The moral of the story? If you’re working with a coffee-to-water ratio given in grams but you don’t have a scale, remember that 1 level tbsp of medium ground coffee weighs approximately 3.5 g, and make sure to derive the appropriate quantity of water directly from the grams or milliliters (not by multiplying your tablespoons).
How to make more than a single serving of French press-o: I’m recommending a double or triple-shot because, with the minimal amount of water (60 ml/ 2 fl. oz) needed for the single serving, the fully depressed plunger won’t even reach the surface of the coffee. I ended up using mine as a sieve instead. If you want the satisfaction of a full plunge, I recommend at least tripling your recipe (unless, of course, you have a miniature French press: in that case, the single shot might work).
Step 2: Bloom
Step 2 Time: 1 minute and 45 seconds
Next, bloom the grounds by evenly pouring a small amount of hot water onto them. Try to use around ¼ of your hot water when blooming.
For example, if I’m making a 1:6 double shot of French press-o, I’d pour 30 out of 120 milliliters (1 out of 4 fl. oz) over the grounds to bloom.
Once completely damp, let it sit for 30-45 seconds.
And try not to skip blooming your grounds. It’s necessary for a smoother, less bitter cup.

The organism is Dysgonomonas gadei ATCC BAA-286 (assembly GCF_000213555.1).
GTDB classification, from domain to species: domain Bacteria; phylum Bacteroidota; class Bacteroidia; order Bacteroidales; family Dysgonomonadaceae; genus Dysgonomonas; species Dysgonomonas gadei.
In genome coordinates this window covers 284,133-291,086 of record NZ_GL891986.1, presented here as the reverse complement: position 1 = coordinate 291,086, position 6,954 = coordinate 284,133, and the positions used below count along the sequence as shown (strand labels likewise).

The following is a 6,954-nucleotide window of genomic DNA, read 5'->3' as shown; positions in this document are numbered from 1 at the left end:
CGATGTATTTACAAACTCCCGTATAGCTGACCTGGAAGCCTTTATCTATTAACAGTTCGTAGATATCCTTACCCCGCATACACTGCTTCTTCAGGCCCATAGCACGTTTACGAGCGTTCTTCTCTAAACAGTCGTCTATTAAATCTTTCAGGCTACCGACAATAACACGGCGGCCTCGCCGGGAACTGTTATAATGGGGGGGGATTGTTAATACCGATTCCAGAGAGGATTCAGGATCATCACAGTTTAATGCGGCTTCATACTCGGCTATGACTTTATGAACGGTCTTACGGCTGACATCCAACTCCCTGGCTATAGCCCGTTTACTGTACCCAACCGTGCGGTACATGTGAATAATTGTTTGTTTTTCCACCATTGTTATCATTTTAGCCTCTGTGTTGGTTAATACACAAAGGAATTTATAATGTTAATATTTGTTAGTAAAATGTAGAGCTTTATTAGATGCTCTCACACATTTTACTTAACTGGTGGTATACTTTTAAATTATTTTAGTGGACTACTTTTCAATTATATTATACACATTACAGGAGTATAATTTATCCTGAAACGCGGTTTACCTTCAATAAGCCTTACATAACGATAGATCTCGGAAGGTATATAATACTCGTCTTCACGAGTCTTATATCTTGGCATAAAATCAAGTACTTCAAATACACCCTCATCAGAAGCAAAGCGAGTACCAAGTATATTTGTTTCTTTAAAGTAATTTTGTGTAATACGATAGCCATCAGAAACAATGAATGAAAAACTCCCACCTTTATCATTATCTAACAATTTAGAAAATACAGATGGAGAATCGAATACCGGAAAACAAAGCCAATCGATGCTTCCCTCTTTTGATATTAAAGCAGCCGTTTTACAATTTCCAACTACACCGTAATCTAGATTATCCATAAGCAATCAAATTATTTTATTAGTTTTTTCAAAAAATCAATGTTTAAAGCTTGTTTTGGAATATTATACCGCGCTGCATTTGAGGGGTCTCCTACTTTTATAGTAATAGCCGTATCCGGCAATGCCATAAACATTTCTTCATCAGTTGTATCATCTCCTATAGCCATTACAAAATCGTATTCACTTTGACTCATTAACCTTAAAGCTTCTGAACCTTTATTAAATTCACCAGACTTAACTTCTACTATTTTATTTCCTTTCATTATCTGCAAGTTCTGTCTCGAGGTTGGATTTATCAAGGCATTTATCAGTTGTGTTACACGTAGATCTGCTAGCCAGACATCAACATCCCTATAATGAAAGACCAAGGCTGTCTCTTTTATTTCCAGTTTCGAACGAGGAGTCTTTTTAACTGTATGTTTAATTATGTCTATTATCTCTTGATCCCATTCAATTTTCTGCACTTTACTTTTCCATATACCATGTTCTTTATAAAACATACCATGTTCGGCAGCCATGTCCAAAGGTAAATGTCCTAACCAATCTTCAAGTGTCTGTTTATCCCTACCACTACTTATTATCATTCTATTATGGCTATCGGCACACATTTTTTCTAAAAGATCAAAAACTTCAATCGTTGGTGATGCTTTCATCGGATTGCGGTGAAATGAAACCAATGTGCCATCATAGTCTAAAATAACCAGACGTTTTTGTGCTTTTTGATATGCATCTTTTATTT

Step 3: Pour in Remaining Water & Stir
Step 3 Time: 30 seconds
Add in the rest of your water. If you’re using the 1:6 ratio for a double shot, you should have around 90 grams (6 tbsp or 3 fl. oz) of preheated water left after the bloom.
Then, gently stir the slurry with a (preferably wooden or plastic) spoon or stick. Aim for around 10 seconds of stirring, enough to completely swirl and dampen everything.
Step 4: Steep
Step 4 Time: 6-8 minutes
Set a timer for 4 minutes, and let the coffee steep.
Once 4 minutes have passed, gently stir the slurry once or twice. You do not need to stir it as vigorously as before.
Then, place the lid on the carafe and plunge till the filter is sitting just above the surface of the coffee.
Set another timer for 2-3 minutes, depending on how strong you want your French press-o to be. I liked my brews best when I waited between 3 minutes on dark roasts, less for medium.
Step 5: Plunge & Enjoy
Step 5 Time: 30 seconds
You can either plunge all the way down or stop once the filter is just past the surface. For the latter, you’re using the filter as a sieve, instead of a compressing barrier.
Then, gently pour your French press-o into your preferred cup, keeping a finger on the lid to make sure it doesn’t pop off. It may take a while for everything to drip out—there’s not much water at the bottom of the press, and everything is compacted and sludgy, so you’ll have to really tilt the press to get every last drop into your cup. Think of the long, slow, and dense drip as an exercise in patience.
Make sure to pour out all your French press espresso in one go, either into your mug or a container. If left to sit on top of the grounds, your coffee will continue to steep and potentially over-extract (taking on some of the harsher qualities of the coffee bean).